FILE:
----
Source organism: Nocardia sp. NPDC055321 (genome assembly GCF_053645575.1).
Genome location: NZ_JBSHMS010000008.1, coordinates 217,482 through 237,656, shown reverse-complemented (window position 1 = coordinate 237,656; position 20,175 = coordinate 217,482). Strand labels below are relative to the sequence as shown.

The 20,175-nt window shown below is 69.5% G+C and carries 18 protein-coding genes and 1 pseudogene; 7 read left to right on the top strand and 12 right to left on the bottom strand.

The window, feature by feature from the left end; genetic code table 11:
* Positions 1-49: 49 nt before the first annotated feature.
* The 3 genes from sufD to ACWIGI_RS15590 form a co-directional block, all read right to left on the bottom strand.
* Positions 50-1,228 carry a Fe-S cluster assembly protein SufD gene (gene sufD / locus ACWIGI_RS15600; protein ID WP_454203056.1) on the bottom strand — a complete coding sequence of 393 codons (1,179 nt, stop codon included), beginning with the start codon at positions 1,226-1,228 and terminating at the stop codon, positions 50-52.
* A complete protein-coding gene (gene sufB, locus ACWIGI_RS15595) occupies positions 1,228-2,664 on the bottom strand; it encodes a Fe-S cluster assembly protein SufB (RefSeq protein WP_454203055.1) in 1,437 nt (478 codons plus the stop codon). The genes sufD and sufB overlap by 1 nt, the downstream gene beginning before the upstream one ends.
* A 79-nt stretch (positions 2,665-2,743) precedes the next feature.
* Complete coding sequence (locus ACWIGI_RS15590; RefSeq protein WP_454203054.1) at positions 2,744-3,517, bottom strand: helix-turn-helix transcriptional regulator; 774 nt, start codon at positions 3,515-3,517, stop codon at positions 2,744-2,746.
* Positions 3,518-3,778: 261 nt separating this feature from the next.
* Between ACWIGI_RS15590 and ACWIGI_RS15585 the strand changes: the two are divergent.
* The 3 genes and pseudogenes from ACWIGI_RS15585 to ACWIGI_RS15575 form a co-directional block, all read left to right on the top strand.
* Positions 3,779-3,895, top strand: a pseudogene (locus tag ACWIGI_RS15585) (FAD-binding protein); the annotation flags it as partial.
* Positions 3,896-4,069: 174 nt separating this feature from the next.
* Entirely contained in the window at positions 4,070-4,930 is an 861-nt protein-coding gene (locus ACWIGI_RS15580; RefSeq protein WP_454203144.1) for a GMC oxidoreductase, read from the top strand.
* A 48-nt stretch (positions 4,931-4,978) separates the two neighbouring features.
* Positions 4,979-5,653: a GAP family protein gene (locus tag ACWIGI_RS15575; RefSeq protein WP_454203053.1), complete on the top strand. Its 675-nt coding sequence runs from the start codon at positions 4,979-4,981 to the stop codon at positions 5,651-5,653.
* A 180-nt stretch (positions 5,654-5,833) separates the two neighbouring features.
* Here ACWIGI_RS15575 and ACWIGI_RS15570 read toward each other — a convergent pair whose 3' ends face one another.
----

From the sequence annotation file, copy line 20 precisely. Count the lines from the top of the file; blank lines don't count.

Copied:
* Here ACWIGI_RS15575 and ACWIGI_RS15570 read toward each other — a convergent pair whose 3' ends face one another.